Wednesday, December 16, 2015

How the economy helped change marriage

I've never been impressed by those economists who think they can use their little pocket model of the economy to explain every aspect of life. Who want to understand the search for a partner by thinking of marriage as a market. Who think the only motivation – the only emotion – is the desire to make a buck.

On the other hand, if economics is, as one great economist said, the study of the daily business of life, if none of us could exist without the wherewithal to pay for food, clothing, shelter and much else, if most of us have to work to earn that wherewithal, and if most of our time is devoted to producing and consuming, then it's hardly likely that big changes in the economy and education and technology have no effect on such things as marriage.

(While I'm on the topic, I'm never impressed by people who profess to have a soul above such a venal and boring subject as economics. Just threaten to cut their income and see if they're still so uninterested.)

So I thought it worth explaining the theories of two academic economists, Betsey Stevenson and Justin Wolfers. Wolfers is the young Sydney economist, long resident in America, who's most likely to make a name for himself in international economics circles. Already has, really.

Wolfers has taken time off from his job as a professor at the University of Michigan while his partner, Stevenson, is working in Washington as an adviser to President Obama.

Their theory is that economic and social changes have caused the basic rationale for marriage to change from "productive" to "hedonic".

Historically, marriage has been the product of the economic environment of the time. People have used marriage and family to overcome the limitations of the formal economy at the time. Social institutions such as marriage have evolved as economic opportunities have changed and the economy's degree of development has risen.

There was a time – I can remember it – when a number of goods and services, such as freshly cooked meals and childcare, weren't sold in the marketplace. And when keeping house involved long hours of labour.

In such circumstances, it made sense for the family to become the firm producing these household services. It also made sense for the partners to a marriage to increase the efficiency of the "firm" by specialisation.

It was usually the case that husbands, being better educated, were better suited to going out and earning income in the marketplace, while wives had prepared themselves for a life of child-rearing and housekeeping.

Largely unconsciously, young women and men sought out partners they believed would be capable opposite numbers in such a production team.

Then followed, in the lifespan of the Baby Boomers, much technological and social change, all of it with economic implications.

With the invention of a host of "mod cons", housekeeping became a lot less time-consuming and onerous. Cheap imported clothing became available, so people stopped making and repairing their own. More processed foods and takeaways became available.

"While the political emancipation of women is surely a key factor in their movement from the home to the market, deeper economic forces are also at play," Stevenson and Wolfers say.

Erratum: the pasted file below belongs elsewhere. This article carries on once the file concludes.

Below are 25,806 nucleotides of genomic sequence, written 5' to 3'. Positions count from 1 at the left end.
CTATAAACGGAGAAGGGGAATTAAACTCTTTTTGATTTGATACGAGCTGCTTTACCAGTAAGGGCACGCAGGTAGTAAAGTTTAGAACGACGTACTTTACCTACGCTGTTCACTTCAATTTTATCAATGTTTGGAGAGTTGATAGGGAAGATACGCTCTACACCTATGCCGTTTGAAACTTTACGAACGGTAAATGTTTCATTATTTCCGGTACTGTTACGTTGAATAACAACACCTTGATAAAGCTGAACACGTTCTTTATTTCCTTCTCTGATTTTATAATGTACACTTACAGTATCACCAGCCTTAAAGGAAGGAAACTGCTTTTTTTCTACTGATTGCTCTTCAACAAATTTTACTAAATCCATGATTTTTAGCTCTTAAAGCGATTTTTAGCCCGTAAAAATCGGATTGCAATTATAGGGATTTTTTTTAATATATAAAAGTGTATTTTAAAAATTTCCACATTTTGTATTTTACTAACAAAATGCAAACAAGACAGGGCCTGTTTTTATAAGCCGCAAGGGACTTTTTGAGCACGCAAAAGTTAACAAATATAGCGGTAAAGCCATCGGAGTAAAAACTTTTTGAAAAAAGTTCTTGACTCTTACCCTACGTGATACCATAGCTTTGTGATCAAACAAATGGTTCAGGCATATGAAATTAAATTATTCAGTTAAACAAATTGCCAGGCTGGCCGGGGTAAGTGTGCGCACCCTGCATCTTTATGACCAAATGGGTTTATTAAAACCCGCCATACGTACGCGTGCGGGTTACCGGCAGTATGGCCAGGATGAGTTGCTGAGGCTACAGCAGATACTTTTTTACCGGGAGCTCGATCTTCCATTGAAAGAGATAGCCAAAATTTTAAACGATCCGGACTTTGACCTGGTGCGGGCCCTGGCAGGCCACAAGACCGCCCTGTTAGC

What came first? The rise of feminism, advances in technology or changes in the economy? Easiest to say they all happened at about the same time and interacted with each other.

Once girls started staying on to the end of school, then going on to uni, things really started to change, in the way partners were selected for marriage and in the things going on in the economy.

With more women wanting to take paid work, the market began supplying things to make that possible: more pre-prepared food, childcare, after-school care, people who mow your lawn, cleaners who can whip through your house in an hour before moving on to the next one.

"While the benefits of one member of a family specialising in the home have fallen, the costs of being such a specialist have risen. Improvements in the technology of birth control have made investing in a wife's human capital a better bet ...

"These greater opportunities also connote a greater opportunity cost for a couple contemplating a stay-at-home spouse," the authors say.

Advances in medicine have yielded rising life expectancy, and the average woman will now spend less than a quarter of her adult life with young children in the household.

By increasing the number of potential years in the labour force, the opportunity cost of women staying out of the labour market to be home with children is higher.

"Rising life expectancy also reduces the centrality of children to married life, as couples now expect to live together for decades after children have left the nest," they say.

With women now better educated than men, we've seen the rise of a human version of "assortative mating": the tendency for people to marry those of the same level of education, even the same occupation.

So what drives modern marriage? "We believe the answer lies in a shift from the family as a forum for shared production, to shared consumption . . .

Modern marriage is about love and companionship. Most things in life are simply better [when] shared with another person.

"We call this new model of sharing our lives 'hedonic marriage'."